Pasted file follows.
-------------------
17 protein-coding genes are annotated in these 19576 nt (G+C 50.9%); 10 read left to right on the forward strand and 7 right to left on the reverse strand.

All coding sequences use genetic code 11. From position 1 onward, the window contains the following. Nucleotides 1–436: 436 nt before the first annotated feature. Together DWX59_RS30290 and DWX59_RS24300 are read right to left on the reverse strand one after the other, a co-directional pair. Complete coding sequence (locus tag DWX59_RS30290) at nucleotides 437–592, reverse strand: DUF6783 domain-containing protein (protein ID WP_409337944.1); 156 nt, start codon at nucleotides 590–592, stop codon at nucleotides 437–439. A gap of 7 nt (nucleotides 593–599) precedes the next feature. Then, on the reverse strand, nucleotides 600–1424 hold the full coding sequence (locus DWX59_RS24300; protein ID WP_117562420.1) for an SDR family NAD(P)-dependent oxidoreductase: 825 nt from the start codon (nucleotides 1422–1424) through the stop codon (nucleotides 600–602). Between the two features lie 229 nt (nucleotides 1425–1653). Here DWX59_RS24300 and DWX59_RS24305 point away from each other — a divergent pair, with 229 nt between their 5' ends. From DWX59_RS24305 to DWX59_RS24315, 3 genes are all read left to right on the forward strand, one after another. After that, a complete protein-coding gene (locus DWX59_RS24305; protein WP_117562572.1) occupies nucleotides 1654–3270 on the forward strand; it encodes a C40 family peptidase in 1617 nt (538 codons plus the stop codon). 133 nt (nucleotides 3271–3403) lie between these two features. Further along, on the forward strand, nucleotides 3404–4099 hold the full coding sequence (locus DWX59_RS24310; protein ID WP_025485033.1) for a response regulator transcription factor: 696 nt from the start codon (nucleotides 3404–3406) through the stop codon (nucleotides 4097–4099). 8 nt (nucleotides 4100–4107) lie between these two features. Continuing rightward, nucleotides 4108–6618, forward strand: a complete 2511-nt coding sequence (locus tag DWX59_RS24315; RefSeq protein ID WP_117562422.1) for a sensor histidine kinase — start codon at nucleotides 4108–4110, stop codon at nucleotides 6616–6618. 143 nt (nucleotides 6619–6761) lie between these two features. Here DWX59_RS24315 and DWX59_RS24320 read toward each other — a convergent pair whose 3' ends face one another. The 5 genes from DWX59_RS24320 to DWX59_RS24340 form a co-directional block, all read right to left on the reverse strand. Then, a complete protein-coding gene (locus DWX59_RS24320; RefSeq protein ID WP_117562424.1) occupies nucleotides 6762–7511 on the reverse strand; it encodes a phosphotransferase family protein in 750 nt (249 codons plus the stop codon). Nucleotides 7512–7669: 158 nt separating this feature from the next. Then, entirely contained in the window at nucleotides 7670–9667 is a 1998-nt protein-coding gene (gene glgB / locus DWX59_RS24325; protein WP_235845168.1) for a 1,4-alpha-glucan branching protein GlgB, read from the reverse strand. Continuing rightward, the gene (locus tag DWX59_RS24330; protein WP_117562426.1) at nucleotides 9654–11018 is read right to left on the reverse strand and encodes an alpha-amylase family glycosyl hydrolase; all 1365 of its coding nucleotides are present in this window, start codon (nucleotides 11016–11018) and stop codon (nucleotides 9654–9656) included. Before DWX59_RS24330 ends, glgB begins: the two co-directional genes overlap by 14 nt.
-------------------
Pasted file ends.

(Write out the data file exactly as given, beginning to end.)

17 protein-coding genes are annotated in these 19576 nt (G+C 50.9%); 10 read left to right on the forward strand and 7 right to left on the reverse strand.

All coding sequences use genetic code 11. From position 1 onward, the window contains the following. Nucleotides 1–436: 436 nt before the first annotated feature. Together DWX59_RS30290 and DWX59_RS24300 are read right to left on the reverse strand one after the other, a co-directional pair. Complete coding sequence (locus tag DWX59_RS30290) at nucleotides 437–592, reverse strand: DUF6783 domain-containing protein (protein ID WP_409337944.1); 156 nt, start codon at nucleotides 590–592, stop codon at nucleotides 437–439. A gap of 7 nt (nucleotides 593–599) precedes the next feature. Then, on the reverse strand, nucleotides 600–1424 hold the full coding sequence (locus DWX59_RS24300; protein ID WP_117562420.1) for an SDR family NAD(P)-dependent oxidoreductase: 825 nt from the start codon (nucleotides 1422–1424) through the stop codon (nucleotides 600–602). Between the two features lie 229 nt (nucleotides 1425–1653). Here DWX59_RS24300 and DWX59_RS24305 point away from each other — a divergent pair, with 229 nt between their 5' ends. From DWX59_RS24305 to DWX59_RS24315, 3 genes are all read left to right on the forward strand, one after another. After that, a complete protein-coding gene (locus DWX59_RS24305; protein WP_117562572.1) occupies nucleotides 1654–3270 on the forward strand; it encodes a C40 family peptidase in 1617 nt (538 codons plus the stop codon). 133 nt (nucleotides 3271–3403) lie between these two features. Further along, on the forward strand, nucleotides 3404–4099 hold the full coding sequence (locus DWX59_RS24310; protein ID WP_025485033.1) for a response regulator transcription factor: 696 nt from the start codon (nucleotides 3404–3406) through the stop codon (nucleotides 4097–4099). 8 nt (nucleotides 4100–4107) lie between these two features. Continuing rightward, nucleotides 4108–6618, forward strand: a complete 2511-nt coding sequence (locus tag DWX59_RS24315; RefSeq protein ID WP_117562422.1) for a sensor histidine kinase — start codon at nucleotides 4108–4110, stop codon at nucleotides 6616–6618. 143 nt (nucleotides 6619–6761) lie between these two features. Here DWX59_RS24315 and DWX59_RS24320 read toward each other — a convergent pair whose 3' ends face one another. The 5 genes from DWX59_RS24320 to DWX59_RS24340 form a co-directional block, all read right to left on the reverse strand. Then, a complete protein-coding gene (locus DWX59_RS24320; RefSeq protein ID WP_117562424.1) occupies nucleotides 6762–7511 on the reverse strand; it encodes a phosphotransferase family protein in 750 nt (249 codons plus the stop codon). Nucleotides 7512–7669: 158 nt separating this feature from the next. Then, entirely contained in the window at nucleotides 7670–9667 is a 1998-nt protein-coding gene (gene glgB / locus DWX59_RS24325; protein WP_235845168.1) for a 1,4-alpha-glucan branching protein GlgB, read from the reverse strand. Continuing rightward, the gene (locus tag DWX59_RS24330; protein WP_117562426.1) at nucleotides 9654–11018 is read right to left on the reverse strand and encodes an alpha-amylase family glycosyl hydrolase; all 1365 of its coding nucleotides are present in this window, start codon (nucleotides 11016–11018) and stop codon (nucleotides 9654–9656) included. Before DWX59_RS24330 ends, glgB begins: the two co-directional genes overlap by 14 nt.